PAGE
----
Great Planet Debate ends in stalemate
A lively debate over how to define planets failed to forge a common set of criteria on Thursday. Astronomers Neil deGrasse Tyson and Mark Sykes did however agree that the issue is much broader than deciding Pluto's status, with our basic perspective on the solar system in flux.
Pluto was kicked out of the planet club in August 2006, when the International Astronomical Union (IAU) redefined the term planet. Although Pluto met two requirements — it orbits the sun and is massive enough for its gravity to pull it into a round shape — it failed to meet a third stipulation that to be a planet, an object has to have cleared its neighbourhood of other objects.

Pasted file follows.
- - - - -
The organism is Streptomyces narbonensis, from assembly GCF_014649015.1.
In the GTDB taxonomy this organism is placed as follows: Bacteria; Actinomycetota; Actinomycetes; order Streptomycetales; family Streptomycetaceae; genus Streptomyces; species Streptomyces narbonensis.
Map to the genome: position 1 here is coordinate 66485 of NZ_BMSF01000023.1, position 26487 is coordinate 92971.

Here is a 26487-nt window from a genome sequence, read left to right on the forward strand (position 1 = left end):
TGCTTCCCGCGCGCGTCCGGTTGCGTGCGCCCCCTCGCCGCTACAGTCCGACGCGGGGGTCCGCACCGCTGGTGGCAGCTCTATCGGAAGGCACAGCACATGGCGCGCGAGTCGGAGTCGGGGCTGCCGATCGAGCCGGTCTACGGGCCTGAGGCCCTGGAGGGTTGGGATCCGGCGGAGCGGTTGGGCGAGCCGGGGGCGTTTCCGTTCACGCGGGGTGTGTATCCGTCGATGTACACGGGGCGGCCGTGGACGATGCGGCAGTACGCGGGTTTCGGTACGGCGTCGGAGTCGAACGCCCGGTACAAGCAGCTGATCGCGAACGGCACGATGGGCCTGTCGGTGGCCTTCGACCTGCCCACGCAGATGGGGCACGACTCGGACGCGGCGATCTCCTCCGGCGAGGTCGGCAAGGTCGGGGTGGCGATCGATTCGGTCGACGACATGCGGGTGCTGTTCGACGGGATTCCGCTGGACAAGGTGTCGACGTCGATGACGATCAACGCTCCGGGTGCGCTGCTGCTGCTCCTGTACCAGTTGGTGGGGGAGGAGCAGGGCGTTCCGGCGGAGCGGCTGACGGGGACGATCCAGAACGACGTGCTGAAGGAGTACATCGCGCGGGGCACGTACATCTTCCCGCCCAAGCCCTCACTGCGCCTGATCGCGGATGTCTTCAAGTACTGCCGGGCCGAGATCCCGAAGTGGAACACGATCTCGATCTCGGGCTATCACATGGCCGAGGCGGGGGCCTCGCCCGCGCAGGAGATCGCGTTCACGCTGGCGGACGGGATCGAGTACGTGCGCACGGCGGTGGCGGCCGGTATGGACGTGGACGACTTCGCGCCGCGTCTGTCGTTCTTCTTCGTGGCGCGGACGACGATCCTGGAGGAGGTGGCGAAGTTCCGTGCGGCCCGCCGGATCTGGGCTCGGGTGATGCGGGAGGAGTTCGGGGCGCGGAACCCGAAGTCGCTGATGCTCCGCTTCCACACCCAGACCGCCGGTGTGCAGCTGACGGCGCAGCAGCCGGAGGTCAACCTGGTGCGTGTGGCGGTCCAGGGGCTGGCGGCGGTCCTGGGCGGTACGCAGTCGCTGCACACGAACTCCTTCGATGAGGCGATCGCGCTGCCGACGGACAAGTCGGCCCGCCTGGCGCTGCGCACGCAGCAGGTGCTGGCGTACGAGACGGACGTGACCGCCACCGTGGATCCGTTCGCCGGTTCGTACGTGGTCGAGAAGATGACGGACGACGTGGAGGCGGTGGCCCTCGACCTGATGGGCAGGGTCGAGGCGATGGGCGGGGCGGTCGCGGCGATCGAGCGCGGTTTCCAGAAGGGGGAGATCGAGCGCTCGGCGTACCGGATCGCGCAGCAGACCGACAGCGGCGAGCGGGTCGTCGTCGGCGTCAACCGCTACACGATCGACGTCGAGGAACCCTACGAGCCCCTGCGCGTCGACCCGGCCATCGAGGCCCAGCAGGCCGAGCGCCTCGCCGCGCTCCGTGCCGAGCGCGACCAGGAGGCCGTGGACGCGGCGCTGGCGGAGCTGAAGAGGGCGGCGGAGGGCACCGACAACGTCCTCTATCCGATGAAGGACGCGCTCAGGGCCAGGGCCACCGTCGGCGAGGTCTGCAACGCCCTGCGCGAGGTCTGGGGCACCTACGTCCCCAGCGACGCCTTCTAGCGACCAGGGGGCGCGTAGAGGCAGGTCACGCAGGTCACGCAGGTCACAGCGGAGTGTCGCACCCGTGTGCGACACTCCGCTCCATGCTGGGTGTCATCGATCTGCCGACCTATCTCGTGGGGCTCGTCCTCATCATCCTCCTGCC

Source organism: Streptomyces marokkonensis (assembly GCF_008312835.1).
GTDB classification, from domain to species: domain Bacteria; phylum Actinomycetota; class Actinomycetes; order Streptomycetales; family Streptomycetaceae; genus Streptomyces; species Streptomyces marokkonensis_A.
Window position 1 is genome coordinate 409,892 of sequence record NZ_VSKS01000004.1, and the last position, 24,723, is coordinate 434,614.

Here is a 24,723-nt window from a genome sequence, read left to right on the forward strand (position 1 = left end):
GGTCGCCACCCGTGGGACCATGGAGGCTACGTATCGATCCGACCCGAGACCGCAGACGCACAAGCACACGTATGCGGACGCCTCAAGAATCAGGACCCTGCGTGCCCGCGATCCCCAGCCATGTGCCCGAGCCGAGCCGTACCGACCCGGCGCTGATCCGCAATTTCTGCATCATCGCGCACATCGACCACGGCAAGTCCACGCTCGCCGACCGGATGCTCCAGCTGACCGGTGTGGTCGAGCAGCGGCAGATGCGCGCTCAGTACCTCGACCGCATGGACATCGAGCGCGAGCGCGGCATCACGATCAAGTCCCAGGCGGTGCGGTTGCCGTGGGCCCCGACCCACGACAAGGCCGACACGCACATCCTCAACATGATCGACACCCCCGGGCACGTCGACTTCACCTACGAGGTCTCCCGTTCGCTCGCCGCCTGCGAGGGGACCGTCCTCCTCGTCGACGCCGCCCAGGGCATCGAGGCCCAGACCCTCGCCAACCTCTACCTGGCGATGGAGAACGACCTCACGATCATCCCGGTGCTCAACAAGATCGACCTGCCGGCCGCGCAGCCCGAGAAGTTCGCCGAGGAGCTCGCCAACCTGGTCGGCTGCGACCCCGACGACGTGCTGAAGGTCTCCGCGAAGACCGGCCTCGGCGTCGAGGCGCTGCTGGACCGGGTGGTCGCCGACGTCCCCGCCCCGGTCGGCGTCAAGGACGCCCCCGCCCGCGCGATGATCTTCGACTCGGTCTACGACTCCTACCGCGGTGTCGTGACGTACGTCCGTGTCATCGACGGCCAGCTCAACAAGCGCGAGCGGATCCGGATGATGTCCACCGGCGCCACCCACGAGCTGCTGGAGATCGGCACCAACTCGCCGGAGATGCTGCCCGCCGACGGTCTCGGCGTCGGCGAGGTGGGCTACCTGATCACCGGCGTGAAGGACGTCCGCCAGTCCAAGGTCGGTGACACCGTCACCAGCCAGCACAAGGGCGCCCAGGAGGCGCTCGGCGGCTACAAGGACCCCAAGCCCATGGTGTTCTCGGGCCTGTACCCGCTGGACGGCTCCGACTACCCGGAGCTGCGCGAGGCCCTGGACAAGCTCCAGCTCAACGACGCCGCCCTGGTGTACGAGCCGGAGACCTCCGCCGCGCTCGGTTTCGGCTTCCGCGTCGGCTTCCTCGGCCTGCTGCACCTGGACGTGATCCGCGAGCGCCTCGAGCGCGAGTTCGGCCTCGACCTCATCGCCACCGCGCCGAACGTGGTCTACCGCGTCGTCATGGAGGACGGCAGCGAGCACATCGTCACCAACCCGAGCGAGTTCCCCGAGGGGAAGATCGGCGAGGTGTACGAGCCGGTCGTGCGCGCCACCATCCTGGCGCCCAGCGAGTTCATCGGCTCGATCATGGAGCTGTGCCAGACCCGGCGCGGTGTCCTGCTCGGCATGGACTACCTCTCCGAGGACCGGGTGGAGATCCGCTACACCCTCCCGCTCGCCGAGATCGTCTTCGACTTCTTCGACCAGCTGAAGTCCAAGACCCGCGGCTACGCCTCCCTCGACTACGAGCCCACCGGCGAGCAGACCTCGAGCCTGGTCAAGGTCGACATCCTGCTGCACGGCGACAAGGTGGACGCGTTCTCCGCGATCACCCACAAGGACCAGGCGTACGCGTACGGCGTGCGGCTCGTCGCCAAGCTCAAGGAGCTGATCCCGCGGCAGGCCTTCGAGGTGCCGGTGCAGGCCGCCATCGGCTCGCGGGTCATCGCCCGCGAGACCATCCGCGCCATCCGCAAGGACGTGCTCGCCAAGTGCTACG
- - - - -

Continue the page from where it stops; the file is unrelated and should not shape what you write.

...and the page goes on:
Pluto's neighbourhood is swarming with other icy objects. In fact, it was the discovery that one of them, the dwarf planet Eris, previously nicknamed Xena, is bigger than Pluto that set astronomers re-examining the planet definition to begin with.
The new IAU definition set off a storm of controversy. An especially prominent critic of the decision was Alan Stern, head of NASA's New Horizons mission to Pluto, who vowed to gather scientists to reconsider the planet question outside the auspices of the IAU.